Except this offseason was a nightmare. Michael Sam declared for the draft, then came out as gay. It was a step forward in sports history, but it also put a spotlight on the uglier views within the NFL’s machine—not just the lowest common denominators defending their perceived frontier of masculinity, but the deepest recesses of the apparatus itself: scouts and executives who spoke anonymously about the "distraction," and the media outlets that harbored that cowardice for pageviews.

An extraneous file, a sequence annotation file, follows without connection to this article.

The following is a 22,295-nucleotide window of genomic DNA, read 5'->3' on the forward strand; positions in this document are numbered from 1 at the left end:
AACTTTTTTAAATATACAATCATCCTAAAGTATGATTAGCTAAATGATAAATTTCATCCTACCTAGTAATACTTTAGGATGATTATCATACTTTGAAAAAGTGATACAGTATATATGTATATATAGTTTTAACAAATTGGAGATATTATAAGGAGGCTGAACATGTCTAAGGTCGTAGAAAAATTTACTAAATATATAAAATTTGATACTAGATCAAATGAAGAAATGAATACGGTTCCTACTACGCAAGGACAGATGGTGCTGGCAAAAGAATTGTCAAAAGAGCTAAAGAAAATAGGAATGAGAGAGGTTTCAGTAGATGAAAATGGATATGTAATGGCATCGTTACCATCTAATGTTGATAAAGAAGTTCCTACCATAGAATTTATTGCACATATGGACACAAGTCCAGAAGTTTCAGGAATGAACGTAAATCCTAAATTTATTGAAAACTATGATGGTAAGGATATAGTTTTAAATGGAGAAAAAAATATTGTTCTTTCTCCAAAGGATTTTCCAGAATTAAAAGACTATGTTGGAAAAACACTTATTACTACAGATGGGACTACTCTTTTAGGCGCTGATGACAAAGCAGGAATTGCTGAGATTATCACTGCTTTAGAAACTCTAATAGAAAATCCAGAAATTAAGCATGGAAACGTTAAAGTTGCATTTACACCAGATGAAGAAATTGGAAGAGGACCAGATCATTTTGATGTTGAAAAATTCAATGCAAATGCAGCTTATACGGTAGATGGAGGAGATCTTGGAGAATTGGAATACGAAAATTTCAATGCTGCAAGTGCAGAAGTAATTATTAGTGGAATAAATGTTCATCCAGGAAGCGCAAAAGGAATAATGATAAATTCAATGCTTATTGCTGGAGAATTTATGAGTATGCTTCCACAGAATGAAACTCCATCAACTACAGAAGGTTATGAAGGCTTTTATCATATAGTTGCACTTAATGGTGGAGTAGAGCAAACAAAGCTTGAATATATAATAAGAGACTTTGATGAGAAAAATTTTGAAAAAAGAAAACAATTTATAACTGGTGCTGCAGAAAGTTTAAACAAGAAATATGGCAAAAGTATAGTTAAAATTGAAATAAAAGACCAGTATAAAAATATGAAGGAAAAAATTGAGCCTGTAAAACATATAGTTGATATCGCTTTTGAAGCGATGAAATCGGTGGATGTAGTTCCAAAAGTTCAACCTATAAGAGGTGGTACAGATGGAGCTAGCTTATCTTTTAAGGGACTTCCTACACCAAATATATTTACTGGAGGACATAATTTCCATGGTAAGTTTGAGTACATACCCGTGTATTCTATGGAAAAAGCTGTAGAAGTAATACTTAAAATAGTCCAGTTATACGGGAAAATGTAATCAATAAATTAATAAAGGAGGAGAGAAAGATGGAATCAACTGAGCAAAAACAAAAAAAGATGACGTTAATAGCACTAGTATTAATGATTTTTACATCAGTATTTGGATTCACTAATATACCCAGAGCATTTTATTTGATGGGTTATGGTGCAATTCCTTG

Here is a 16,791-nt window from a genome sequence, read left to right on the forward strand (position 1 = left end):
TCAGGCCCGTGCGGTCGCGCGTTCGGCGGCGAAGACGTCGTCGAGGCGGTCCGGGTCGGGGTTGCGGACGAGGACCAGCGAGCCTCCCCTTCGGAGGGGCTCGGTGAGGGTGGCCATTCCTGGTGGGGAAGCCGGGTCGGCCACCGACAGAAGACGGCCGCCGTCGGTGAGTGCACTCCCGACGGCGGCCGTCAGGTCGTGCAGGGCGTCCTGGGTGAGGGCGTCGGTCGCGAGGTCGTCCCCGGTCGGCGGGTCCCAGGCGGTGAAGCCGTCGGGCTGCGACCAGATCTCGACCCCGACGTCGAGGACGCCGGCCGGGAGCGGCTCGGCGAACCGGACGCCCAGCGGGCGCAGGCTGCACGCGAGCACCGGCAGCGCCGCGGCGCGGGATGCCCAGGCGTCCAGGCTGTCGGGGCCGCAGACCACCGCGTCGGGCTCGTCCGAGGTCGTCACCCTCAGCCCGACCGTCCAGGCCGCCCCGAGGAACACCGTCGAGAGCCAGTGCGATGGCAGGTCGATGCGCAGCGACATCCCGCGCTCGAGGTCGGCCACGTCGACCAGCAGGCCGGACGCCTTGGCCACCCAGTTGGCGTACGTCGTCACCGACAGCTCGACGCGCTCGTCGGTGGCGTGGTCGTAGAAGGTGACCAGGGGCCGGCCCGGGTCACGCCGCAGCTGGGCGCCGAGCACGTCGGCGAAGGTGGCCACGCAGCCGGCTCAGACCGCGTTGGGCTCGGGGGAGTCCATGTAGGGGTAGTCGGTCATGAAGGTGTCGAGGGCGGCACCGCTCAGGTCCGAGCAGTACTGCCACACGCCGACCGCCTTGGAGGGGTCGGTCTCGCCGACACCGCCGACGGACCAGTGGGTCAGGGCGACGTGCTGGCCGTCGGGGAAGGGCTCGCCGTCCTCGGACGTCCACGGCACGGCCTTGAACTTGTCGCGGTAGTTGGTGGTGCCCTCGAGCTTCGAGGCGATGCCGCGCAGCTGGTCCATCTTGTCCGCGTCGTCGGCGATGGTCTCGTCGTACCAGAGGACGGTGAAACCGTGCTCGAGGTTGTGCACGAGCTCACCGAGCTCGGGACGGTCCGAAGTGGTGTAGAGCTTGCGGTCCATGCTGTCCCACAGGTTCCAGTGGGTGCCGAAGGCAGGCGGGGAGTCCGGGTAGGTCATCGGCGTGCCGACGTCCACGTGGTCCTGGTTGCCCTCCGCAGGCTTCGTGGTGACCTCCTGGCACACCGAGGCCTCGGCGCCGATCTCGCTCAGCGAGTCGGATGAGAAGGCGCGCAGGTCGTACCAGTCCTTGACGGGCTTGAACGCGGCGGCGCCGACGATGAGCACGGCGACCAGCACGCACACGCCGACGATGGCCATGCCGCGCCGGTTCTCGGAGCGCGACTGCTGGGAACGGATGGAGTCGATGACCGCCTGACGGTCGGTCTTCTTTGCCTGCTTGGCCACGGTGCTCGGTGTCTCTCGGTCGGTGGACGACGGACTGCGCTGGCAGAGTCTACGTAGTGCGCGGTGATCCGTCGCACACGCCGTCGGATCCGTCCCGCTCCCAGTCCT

Less than a week later, Ray Rice knocked his fiancee unconscious in a casino, then dragged her out of an elevator with less care than you’d give a sack of potatoes. Roger Goodell and the NFL reviewed the horrifying video, ignored legal and ethical guidelines in interviewing Palmer about the assault, and—after months of deliberation—suspended Rice a paltry two games. A month later, Goodell upheld Josh Gordon’s year-long suspension for a positive marijuana test. Somewhere, on a private jet or in a leather chair or at a podium surrounded by handpicked bootlickers, Dan Snyder saved face with the worst of Washington fans by reiterating his stance on the team’s racist name.